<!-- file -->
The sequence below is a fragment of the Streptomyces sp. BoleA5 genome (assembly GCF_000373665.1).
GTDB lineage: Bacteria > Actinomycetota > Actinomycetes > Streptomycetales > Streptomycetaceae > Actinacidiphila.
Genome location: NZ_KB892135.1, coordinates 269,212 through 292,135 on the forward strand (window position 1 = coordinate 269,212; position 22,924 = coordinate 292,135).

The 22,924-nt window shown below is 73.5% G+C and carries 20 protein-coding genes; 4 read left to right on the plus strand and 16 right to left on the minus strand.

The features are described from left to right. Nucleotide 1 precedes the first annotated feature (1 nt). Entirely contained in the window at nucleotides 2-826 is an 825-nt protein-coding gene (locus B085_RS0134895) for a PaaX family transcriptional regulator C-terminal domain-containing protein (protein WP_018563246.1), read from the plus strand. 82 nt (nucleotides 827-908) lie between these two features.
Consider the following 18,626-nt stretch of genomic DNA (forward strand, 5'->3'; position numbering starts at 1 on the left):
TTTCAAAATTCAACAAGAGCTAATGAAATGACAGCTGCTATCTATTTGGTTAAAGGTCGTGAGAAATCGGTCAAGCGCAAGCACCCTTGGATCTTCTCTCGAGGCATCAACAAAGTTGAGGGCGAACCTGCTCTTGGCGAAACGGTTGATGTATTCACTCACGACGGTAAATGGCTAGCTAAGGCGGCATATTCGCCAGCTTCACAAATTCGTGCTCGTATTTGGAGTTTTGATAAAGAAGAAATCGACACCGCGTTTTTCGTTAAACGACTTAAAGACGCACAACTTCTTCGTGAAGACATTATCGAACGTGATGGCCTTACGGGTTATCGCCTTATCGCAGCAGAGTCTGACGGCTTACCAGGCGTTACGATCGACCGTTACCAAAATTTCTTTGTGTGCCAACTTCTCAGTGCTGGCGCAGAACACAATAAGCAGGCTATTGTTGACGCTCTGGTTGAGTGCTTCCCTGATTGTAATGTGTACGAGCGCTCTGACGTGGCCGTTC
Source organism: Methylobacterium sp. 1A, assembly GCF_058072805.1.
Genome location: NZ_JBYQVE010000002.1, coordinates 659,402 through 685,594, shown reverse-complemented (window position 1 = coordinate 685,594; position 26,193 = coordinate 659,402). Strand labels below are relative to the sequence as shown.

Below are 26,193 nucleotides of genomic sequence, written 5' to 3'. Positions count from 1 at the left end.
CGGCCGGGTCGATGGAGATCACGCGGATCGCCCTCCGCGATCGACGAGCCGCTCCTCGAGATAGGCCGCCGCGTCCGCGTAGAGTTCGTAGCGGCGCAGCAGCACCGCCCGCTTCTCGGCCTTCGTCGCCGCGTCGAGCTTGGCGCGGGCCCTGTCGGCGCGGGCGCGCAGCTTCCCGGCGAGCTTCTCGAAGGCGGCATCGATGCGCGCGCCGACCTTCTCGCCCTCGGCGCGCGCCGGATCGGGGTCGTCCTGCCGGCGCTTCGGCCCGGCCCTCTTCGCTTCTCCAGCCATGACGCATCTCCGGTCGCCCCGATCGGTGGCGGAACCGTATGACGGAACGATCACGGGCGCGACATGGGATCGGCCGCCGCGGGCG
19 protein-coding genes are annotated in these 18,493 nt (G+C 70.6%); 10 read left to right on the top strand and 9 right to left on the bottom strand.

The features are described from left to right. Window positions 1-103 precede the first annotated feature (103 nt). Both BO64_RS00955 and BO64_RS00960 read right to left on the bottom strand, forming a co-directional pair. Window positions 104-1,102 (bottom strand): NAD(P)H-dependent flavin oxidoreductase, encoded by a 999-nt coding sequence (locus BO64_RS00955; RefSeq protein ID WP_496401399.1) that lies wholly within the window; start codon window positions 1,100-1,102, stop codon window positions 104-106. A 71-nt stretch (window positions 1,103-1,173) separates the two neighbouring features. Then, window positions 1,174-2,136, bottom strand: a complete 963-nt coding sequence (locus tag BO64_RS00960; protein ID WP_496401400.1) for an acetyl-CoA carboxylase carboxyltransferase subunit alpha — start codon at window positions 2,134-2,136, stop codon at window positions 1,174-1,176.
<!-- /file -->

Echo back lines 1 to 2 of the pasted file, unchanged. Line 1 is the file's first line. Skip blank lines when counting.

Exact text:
The sequence below is a fragment of the Streptomyces sp. BoleA5 genome (assembly GCF_000373665.1).
GTDB lineage: Bacteria > Actinomycetota > Actinomycetes > Streptomycetales > Streptomycetaceae > Actinacidiphila.